When Right at Your Door opens with a chemical attack on Los Angeles, its first sequence underscored by the staticky updates of panicked reporters, it’s natural to expect plenty of contemporary anxiety and/or metaphors about widespread social unease. Instead, it takes a welcome hairpin turn very early and narrows its terrain to no bigger than one couple’s backyard, peering into their uniquely horrific experience with the focus of a morality play.
As the first explosions are detonated, Brad and Lexi (Rory Cochrane and Mary McCormack) are apart: Brad, an out of work musician, is spending his morning at home in the 'burbs while Lexi is out supporting them both with her job in the city. Brad’s initial reaction following the attacks is to find Lexi, but when police blockades prevent him from leaving their neighborhood (more significantly, he witnesses the police killing of an ‘infected’ individual at the first threat of contagion), he changes his plans and returns home, following newly issued instructions to seal all windows and doors and prevent anyone exposed to the chemicals from entering (but not before allowing their acquaintance Alvaro inside).
As is to be expected, Lexi returns shortly thereafter, gasping in relief at making it home, on foot, with her life--and also coughing up a storm on their front porch. Without much visible soul searching, Brad informs her he won’t be letting her in, and with that the shocking, compelling drama at the center of Right at Your Door is underway.
The most gripping thing about the movie’s central conflict is how it is set up for each character’s reactions, from the outset, to be entirely reasonable. Brad has no idea if letting his wife inside will kill him and Alvaro (a father); Lexi is outraged that Brad is offering haven to a virtual stranger while leaving her to contend with continued exposure and the threats from police. Much of it hinges on their trust (and yours) of the validity of the information they are getting from the authorities, and it doesn’t help either Brad or Lexi’s anxieties to see anonymous, sinister vehicles patrolling the neighborhoods semi-regularly.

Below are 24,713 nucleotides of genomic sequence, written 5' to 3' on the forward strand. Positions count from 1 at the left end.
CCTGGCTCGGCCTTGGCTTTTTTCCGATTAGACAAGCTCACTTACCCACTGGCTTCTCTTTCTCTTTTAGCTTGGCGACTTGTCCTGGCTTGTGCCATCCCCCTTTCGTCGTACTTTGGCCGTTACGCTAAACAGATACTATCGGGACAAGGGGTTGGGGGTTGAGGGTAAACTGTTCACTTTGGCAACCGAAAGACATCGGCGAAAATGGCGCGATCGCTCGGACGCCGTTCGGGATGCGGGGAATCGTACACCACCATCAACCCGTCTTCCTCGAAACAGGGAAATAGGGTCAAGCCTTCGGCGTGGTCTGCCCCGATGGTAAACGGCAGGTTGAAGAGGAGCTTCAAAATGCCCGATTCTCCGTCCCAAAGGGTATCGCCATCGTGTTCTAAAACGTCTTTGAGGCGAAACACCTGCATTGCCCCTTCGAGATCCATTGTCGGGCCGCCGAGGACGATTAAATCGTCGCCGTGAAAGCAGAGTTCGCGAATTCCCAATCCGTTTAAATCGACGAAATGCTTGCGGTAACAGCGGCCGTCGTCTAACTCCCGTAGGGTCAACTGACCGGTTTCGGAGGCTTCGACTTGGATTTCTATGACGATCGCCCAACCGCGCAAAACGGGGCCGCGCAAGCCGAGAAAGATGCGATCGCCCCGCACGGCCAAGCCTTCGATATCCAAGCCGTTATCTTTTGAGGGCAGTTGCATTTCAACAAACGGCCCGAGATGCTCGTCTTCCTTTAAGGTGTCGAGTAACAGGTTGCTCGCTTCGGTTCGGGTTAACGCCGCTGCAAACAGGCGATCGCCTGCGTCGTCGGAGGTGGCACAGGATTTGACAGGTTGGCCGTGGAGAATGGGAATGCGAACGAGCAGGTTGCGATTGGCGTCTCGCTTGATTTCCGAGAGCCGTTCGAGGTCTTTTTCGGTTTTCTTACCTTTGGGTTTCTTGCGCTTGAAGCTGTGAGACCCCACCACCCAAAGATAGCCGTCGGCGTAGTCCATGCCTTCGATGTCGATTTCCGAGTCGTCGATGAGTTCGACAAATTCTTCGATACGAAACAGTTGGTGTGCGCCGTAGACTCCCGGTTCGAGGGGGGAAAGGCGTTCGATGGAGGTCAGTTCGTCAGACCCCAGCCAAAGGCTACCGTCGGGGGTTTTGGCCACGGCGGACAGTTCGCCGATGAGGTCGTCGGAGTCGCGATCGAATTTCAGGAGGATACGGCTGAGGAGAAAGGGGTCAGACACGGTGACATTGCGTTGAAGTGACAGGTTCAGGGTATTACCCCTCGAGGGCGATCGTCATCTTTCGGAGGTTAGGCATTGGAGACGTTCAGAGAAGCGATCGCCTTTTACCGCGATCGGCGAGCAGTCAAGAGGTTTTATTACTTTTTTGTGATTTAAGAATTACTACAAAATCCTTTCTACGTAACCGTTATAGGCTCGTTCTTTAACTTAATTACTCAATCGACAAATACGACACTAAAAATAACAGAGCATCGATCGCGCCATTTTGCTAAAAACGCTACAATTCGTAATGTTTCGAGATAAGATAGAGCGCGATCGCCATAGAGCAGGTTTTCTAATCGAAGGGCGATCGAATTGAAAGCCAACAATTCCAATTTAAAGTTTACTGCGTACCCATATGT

Writer and director Chris Gorak subtly changes up the arrangement several times, shifting the power balance and the emotional stakes between Lexi and Brad in unexpected ways. While it suffers from weak, sometimes painfully expository dialogue (even in the final scenes, which is just plain weird) and probably could have had better actors in the leads, it remains a tense and surprising film all the way to the finale. It’s worth watching and worth debating-- and if your significant other is joining you, keep your sleeping bags handy, kids, cause one of you is gonna be sleeping on the couch tonight.